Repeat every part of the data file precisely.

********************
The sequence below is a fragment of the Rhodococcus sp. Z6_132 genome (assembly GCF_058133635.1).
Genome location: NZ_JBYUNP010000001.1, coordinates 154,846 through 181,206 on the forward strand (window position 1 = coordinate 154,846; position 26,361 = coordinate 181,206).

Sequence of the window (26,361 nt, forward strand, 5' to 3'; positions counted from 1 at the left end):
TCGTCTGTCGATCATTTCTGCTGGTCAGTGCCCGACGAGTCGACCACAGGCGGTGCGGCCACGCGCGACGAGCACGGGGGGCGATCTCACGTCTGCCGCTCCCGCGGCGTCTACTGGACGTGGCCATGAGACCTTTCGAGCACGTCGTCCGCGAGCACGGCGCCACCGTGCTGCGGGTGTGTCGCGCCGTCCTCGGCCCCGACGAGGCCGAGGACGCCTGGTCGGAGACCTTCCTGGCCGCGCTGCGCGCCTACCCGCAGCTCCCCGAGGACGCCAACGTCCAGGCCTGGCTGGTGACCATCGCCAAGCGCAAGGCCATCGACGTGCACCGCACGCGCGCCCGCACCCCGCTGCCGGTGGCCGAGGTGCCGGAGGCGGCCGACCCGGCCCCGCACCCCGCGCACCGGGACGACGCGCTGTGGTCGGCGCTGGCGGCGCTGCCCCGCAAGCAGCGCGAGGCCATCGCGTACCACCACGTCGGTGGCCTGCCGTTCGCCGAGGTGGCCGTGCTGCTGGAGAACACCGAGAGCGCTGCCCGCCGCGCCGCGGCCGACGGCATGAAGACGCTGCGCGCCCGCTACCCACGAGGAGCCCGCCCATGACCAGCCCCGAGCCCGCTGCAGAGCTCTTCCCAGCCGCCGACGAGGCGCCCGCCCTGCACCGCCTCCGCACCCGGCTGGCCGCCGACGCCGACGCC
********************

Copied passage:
The sequence below is a fragment of the Rhodococcus sp. Z6_132 genome (assembly GCF_058133635.1).
Genome location: NZ_JBYUNP010000001.1, coordinates 154,846 through 181,206 on the forward strand (window position 1 = coordinate 154,846; position 26,361 = coordinate 181,206).

Sequence of the window (26,361 nt, forward strand, 5' to 3'; positions counted from 1 at the left end):
TCGTCTGTCGATCATTTCTGCTGGTCAGTGCCCGACGAGTCGACCACAGGCGGTGCGGCCACGCGCGACGAGCACGGGGGGCGATCTCACGTCTGCCGCTCCCGCGGCGTCTACTGGACGTGGCCATGAGACCTTTCGAGCACGTCGTCCGCGAGCACGGCGCCACCGTGCTGCGGGTGTGTCGCGCCGTCCTCGGCCCCGACGAGGCCGAGGACGCCTGGTCGGAGACCTTCCTGGCCGCGCTGCGCGCCTACCCGCAGCTCCCCGAGGACGCCAACGTCCAGGCCTGGCTGGTGACCATCGCCAAGCGCAAGGCCATCGACGTGCACCGCACGCGCGCCCGCACCCCGCTGCCGGTGGCCGAGGTGCCGGAGGCGGCCGACCCGGCCCCGCACCCCGCGCACCGGGACGACGCGCTGTGGTCGGCGCTGGCGGCGCTGCCCCGCAAGCAGCGCGAGGCCATCGCGTACCACCACGTCGGTGGCCTGCCGTTCGCCGAGGTGGCCGTGCTGCTGGAGAACACCGAGAGCGCTGCCCGCCGCGCCGCGGCCGACGGCATGAAGACGCTGCGCGCCCGCTACCCACGAGGAGCCCGCCCATGACCAGCCCCGAGCCCGCTGCAGAGCTCTTCCCAGCCGCCGACGAGGCGCCCGCCCTGCACCGCCTCCGCACCCGGCTGGCCGCCGACGCCGACGCC